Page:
Also igored is ENEMY MINE, where a child results without what we ordinarily think of as "sex."

If you don't want your novel/film-to-be to get targeted by this kind of way-off-the-point scorching rebuke, leave the actual sex scene as go-to-black.

If, on the other hand, you want to bait these people, make them punch you in the gut, so you can point to them and sneer at their ignorance, pepper your work with sex scenes.  Choose your enemies wisely.

Jacqueline Lichtenberg

Sunday, November 05, 2017

All's Fair In Love And War... But What About in Trade?

In John Lyly's novel "Euphues: The Anatomy of Wit", published in 1578, and "Euphues and His England" from 1580, a young man said to be "well endowed by nature" and who would probably be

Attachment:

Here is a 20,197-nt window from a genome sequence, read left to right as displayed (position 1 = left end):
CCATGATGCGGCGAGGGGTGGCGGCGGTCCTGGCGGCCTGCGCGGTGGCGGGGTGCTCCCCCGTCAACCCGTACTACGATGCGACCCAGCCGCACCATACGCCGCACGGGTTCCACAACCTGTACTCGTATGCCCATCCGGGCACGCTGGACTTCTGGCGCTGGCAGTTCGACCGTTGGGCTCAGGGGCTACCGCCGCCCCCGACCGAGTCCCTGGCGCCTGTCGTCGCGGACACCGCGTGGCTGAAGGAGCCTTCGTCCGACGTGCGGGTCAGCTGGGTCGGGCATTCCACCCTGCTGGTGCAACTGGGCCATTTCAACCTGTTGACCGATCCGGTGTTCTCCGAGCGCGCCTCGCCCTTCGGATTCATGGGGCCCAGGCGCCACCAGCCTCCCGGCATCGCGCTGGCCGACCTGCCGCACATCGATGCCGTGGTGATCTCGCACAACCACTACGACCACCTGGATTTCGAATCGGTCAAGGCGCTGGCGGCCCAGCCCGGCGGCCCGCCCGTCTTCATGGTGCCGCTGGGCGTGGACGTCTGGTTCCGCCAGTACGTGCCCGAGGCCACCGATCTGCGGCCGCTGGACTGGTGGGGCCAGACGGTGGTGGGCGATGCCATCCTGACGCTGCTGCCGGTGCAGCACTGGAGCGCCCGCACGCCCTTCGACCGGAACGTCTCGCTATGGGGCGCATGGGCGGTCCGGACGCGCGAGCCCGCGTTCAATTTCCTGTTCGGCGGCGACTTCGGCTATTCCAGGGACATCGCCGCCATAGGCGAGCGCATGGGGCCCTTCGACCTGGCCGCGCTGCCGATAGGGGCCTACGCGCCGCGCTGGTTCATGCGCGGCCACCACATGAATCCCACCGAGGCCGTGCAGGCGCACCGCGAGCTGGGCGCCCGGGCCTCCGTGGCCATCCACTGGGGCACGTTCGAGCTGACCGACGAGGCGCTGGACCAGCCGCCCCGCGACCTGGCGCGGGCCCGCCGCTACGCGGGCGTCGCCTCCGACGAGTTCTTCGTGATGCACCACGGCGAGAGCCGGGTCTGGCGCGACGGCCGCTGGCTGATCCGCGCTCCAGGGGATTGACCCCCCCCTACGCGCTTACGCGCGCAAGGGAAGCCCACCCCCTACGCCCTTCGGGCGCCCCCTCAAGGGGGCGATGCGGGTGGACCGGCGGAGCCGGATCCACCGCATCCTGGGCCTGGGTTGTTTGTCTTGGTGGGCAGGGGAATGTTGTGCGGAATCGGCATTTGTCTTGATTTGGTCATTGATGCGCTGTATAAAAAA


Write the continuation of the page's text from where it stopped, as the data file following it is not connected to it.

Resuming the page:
accused of sexual harassment nowadays, is associated with the quote, "the rules of fair play do not apply in love and war."

1578 predates the Geneva Convention (1949).  Also Title IX.

The saying" "the rules of fair play do not apply in love and war" are said to be the inspiration for "All's Fair In Love and War".

"All's Fair..." is quite an Orwellian statement, because it really means the opposite. Any dirty tricks, deceit, coercion, compulsion are acceptable when one's objective is conquest.

What is "Fair"?
Everyone has a notion. When one speaks of Fair Trade, one means to suggest that every participant is willing, and is equitably treated in reciprocal dealings. "Free" trade is often considered "Fair" trade. (NAFTA ?) Interestingly for the copyright enthusiast, "Fair Trade" was once a euphemism for smuggling!  "Fair Means" is defined (at least in Brewer's Dictionary of Phrase and Fable) as with no deception and no compulsion.